Analysts: China's Missile Program the Greatest Long-Term Threat to U.S. Security
By Allyson Versprille
The advancement of China's ballistic missile modernization program may pose the greatest risk to the United States' long-term security, analysts said Aug. 19.
"Deterrence of China is absolutely critical," said Mark Schneider, a senior analyst for the National Institute for Public Policy, a Washington, D.C.-based think tank. "It's not the largest current threat to the United States but it will in the foreseeable future become that."
According to the Pentagon's annual report to congress, "Military and Security Developments Involving the People's Republic of China 2015," the current Chinese arsenal includes 1,200 short-range ballistic missiles and 50 to 60 intercontinental ballistic missiles (ICBMs).
"I expect all these numbers understate actual Chinese capability," Schneider said, noting that it is hard to pinpoint a precise number because most nuclear weapons are sheltered in a 3000-mile tunnel known as China's underground "Great Wall."
China has introduced double-digit increases in defense spending in 18 of the last 20 years, he said during a panel discussion at the Hudson Institute, a think tank in Washington, D.C.
A 2013 report from the National Air and Space Intelligence Center found the Pacific nation has the most "active and diverse ballistic missile development program in the world," expected to expand in both size and variety. Within the next 15 years the number of Chinese ICBM nuclear warheads capable of reaching the United States could grow to more than 100, it said. Currently the nation boasts four types of ICBMs and two types of submarine-launched ballistic missiles.
The nation is also developing MIRV, or multiple independently targetable reentry vehicle, variants of its ballistic missiles, Schneider said. These variants have a payload containing several warheads, each capable of being aimed at separate designated targets.
"We've got a very serious threat out there that we're not adequately dealing with," he said. U.S. policies on China are not working and there have been signs that the country would not adhere to its "no-first-use" doctrine regarding nuclear weapons, he added.
An important conventional capability that China has developed is the DF-21, or CSS-5 Mod 5, anti-ship ballistic missile, nicknamed the "carrier killer."
It "is clearly and specifically targeted at our carrier battle groups," said Henry Obering III, executive vice president at Booz Allen Hamilton and former director of the Missile Defense Agency. "This missile is a formidable threat, which represents very advanced technology."
He also noted successful tests executed by China for its WU-14 hypersonic glide vehicle, which is capable of speeds at about Mach 10. The most recent and fourth test of the WU-14 was conducted in June.
To address these threats, the United States needs to invest more in next-generation systems such as "advanced kill vehicles, directed energy weapons and space-based capabilities," Obering said. The U.S.military also has to develop more integrated approaches across the entire defense architecture enabling the use of sensors to track enemy warheads from birth to death, he added.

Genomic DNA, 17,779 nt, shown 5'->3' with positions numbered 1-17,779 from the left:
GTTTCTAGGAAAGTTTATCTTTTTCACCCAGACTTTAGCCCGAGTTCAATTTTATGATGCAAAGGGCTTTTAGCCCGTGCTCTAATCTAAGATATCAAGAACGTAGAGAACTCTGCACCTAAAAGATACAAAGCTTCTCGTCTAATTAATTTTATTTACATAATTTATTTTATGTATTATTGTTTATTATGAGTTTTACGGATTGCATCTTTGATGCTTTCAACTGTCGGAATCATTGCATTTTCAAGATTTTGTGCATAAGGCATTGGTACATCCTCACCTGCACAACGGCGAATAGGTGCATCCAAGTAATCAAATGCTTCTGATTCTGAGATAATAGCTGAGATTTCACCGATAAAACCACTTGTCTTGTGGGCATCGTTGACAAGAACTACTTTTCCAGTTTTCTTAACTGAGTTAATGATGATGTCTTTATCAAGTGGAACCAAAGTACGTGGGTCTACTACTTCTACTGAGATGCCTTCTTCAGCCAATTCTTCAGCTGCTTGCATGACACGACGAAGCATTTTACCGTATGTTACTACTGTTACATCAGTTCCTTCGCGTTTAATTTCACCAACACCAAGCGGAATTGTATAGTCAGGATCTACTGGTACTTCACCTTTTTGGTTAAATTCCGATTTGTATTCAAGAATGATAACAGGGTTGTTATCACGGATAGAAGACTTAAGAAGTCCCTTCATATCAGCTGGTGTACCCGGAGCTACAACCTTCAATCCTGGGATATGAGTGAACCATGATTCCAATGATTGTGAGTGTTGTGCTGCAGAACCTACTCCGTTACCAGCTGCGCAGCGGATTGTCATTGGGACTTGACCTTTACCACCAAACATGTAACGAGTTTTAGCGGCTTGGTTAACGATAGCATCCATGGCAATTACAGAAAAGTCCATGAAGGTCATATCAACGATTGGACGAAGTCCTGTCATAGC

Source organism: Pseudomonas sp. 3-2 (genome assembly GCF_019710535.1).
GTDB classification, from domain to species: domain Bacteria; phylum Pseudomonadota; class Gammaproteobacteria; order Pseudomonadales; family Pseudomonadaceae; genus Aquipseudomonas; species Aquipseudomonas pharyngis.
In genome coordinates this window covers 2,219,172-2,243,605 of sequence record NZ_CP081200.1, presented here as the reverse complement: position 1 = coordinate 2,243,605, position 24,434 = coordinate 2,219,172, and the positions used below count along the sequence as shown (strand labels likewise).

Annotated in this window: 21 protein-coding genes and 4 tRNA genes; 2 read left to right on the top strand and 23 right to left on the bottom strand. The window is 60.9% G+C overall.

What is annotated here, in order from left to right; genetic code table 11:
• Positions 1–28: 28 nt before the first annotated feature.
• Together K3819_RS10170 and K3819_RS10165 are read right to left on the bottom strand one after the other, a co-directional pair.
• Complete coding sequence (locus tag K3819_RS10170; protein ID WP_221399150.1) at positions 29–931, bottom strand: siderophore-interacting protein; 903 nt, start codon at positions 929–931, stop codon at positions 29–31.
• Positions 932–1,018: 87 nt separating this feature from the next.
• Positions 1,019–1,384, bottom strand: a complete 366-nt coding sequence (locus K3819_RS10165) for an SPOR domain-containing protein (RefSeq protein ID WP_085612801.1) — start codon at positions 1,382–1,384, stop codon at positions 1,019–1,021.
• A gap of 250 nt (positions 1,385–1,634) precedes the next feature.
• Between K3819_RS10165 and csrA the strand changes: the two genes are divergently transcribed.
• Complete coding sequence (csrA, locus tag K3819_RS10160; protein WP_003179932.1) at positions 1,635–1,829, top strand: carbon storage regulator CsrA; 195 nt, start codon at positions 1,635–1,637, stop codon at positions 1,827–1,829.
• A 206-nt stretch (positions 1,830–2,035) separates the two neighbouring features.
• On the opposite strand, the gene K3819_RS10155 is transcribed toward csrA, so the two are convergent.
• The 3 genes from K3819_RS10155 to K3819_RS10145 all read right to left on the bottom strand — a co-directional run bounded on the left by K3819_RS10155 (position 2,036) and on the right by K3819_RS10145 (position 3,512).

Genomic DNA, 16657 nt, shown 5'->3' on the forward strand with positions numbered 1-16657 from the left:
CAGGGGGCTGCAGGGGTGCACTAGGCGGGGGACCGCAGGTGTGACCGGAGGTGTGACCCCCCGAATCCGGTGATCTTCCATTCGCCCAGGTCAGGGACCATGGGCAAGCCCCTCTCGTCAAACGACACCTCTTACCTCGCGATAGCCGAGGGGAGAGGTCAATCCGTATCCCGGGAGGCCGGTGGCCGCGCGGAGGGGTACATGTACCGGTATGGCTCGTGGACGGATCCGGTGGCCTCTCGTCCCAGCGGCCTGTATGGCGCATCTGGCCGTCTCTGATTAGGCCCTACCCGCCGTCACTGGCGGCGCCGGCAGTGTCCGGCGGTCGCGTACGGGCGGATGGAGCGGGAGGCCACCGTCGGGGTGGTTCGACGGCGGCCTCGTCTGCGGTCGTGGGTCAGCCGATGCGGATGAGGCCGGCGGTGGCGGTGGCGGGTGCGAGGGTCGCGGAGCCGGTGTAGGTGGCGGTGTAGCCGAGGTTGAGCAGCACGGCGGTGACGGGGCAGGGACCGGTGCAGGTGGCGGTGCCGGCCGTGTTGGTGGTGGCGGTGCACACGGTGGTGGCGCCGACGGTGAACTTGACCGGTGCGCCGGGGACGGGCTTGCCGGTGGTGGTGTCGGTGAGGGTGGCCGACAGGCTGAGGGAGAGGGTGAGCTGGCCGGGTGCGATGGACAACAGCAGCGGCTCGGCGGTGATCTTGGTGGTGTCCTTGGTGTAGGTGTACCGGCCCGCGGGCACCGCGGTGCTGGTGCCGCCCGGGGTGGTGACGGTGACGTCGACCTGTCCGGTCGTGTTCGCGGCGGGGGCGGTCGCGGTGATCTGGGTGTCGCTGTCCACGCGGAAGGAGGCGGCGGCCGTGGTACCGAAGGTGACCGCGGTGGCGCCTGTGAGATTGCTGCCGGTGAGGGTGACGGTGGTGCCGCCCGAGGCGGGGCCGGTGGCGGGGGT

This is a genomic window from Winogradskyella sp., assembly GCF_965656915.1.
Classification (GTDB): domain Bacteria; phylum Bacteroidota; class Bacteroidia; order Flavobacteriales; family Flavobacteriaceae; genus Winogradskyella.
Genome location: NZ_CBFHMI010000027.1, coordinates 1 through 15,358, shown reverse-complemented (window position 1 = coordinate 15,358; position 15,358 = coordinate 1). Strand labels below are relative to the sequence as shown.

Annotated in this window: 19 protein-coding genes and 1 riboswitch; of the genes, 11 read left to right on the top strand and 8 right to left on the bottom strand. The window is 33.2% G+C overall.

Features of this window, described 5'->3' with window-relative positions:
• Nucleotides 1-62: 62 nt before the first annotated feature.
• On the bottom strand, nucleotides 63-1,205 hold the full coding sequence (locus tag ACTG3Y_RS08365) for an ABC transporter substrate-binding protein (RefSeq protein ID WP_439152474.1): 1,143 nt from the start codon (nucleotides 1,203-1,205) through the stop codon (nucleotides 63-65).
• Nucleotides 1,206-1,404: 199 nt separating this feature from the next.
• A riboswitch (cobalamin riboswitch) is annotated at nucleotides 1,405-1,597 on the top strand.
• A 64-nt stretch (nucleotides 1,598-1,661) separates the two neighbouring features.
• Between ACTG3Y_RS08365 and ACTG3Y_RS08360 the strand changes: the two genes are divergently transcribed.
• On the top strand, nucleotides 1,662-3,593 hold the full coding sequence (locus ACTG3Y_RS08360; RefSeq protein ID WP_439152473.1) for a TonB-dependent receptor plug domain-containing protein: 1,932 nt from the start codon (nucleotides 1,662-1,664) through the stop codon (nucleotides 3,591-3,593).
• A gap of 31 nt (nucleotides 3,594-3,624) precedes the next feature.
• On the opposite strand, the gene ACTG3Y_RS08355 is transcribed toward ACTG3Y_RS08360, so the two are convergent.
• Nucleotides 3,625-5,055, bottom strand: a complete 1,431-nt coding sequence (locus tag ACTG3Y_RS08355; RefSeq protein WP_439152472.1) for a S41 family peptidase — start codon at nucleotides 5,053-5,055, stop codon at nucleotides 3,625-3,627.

In addition to the threats posed to the homeland, the dangers of Chinese missiles to U.S. forward-deployed forces and allies in the western Pacific cannot be overlooked, said Bryan Clark, a senior fellow at the Center for Strategic and Budgetary Assessments, a Washington, D.C., think tank.
"We can't discount the threat to our forward-deployed forces when we focus on the ballistic missile threat to the United States," he said. "The Chinese objective, strategically, is to try to reinforce a belief on the part of our allies that we would not be able to come to their aid were the Chinese to pursue some aggressive act against them," he said.
Within the next few years the number of surface-to-surface missiles the Chinese military currently has, about 1,500, is expected to grow at a faster rate than the U.S. programs of record for missile defense. This growth "will overcome our ability to defend against it relatively soon," Clark said.
Chinese airstrikes are another concern because in the event of a war the nation would layer its attack, following up a missile assault with airstrikes, he noted. "Their strategy is to use missiles — both ballistic and cruise missiles — from long range in an attempt to paralyze U.S. bases and ships from places where we would project power and then follow up with airstrikes to annihilate."
Current U.S. strategy does not defend well against this approach because the Navy does not distinguish between airplanes and missiles when defending against an enemy system, Clark said.
"When an airplane or a missile comes at a U.S. base or U.S. forces, we treat them all relatively equally and we try to shoot them all down using the defensive systems at hand [from] as far away as possible," he said. U.S. forces "could end up in that situation using all of our best missile defenses against relatively cheap and numerous missiles that the Chinese could develop."
The U.S. military is also at a distinct disadvantage when shooting down enemy platforms — ships, airplanes and missile launchers — because Chinese anti-ship missiles tend to have longer ranges than U.S. anti-ship missiles, Clark said.
To address this problem the Navy should shift its strategy to better allocate defensive weapons against offensive threats, using larger, more expensive weapons to destroy platforms, and less expensive weapons to shoot down missiles at shorter distances, he said.
In certain situations, the Navy could use interceptors such as the Patriot Advanced Capability-3 or new technology such as electro-magnetic and directed energy weapons when engaging enemy missiles from shorter range, he said. These could be less expensive but still effective alternatives.